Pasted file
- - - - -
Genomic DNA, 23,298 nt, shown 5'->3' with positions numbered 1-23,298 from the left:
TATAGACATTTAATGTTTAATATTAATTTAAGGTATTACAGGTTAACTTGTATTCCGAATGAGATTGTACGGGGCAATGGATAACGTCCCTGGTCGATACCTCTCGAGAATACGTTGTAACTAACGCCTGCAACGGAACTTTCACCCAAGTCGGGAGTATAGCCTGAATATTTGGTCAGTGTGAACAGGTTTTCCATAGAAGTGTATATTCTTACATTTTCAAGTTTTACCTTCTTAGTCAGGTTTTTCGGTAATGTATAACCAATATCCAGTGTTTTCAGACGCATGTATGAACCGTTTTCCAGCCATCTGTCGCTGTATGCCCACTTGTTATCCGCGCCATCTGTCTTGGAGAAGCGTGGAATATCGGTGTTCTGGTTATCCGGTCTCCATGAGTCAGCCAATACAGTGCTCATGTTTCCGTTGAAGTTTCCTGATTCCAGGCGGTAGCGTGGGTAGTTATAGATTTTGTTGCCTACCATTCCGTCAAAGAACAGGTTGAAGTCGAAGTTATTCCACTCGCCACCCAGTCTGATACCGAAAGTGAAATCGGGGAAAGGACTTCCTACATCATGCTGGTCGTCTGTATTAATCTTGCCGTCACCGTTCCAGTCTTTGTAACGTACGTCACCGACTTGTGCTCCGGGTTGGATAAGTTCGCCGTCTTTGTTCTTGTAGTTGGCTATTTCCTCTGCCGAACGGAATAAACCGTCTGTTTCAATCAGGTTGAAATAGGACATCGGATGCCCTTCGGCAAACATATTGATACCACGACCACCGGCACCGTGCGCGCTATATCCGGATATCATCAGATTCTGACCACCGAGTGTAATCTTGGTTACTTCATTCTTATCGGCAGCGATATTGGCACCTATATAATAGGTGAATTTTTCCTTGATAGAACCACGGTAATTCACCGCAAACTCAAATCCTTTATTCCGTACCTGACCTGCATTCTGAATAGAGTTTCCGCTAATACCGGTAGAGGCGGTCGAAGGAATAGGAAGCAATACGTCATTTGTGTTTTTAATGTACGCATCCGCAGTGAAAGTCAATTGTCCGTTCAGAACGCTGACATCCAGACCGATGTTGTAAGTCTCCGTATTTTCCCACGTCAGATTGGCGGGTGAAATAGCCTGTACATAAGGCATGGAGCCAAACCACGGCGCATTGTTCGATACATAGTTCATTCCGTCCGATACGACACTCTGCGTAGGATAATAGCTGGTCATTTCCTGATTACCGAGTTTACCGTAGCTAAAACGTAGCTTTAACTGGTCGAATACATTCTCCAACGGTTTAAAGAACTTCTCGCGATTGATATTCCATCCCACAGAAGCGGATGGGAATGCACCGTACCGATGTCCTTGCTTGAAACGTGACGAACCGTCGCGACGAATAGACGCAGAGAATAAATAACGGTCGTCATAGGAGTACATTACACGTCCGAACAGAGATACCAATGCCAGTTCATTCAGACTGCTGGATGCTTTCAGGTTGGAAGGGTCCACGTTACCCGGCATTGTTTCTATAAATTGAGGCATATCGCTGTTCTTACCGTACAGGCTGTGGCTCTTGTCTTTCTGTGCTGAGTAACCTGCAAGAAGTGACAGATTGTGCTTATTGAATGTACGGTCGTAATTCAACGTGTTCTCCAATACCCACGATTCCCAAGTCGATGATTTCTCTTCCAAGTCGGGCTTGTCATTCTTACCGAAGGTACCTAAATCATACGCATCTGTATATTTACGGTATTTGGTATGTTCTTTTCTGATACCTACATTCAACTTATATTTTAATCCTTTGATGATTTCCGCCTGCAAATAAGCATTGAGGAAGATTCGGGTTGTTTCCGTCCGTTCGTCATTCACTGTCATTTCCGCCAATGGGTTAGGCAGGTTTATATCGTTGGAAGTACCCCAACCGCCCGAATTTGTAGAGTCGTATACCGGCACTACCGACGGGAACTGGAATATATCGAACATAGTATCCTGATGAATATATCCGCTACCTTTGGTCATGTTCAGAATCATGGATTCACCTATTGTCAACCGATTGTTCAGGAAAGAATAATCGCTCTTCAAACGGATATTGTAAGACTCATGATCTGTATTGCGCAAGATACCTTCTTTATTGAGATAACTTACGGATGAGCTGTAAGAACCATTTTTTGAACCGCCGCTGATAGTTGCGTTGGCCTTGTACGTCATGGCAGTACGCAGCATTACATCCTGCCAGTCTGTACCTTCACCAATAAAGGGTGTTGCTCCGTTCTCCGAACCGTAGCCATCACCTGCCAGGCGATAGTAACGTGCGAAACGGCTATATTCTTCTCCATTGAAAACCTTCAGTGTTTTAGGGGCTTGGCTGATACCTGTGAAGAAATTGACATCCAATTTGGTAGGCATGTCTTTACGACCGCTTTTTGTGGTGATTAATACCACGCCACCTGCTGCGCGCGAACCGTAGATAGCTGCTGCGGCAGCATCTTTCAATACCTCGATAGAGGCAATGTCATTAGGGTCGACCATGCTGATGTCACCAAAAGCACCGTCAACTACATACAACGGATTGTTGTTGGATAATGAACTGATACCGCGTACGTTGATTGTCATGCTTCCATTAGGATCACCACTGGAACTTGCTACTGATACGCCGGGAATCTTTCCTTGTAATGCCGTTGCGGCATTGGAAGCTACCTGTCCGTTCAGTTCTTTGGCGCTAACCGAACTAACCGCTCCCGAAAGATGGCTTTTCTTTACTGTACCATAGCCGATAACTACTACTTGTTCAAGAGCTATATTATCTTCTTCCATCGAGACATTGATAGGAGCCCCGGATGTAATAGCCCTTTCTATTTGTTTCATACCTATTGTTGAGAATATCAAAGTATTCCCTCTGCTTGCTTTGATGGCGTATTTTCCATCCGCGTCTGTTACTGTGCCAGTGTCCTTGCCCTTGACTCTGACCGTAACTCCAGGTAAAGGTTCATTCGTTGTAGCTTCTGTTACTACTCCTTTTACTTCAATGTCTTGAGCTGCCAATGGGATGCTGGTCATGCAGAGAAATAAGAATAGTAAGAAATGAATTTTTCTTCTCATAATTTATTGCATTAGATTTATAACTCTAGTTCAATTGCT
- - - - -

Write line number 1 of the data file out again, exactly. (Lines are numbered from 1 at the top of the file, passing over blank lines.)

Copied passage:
Genomic DNA, 23,298 nt, shown 5'->3' with positions numbered 1-23,298 from the left: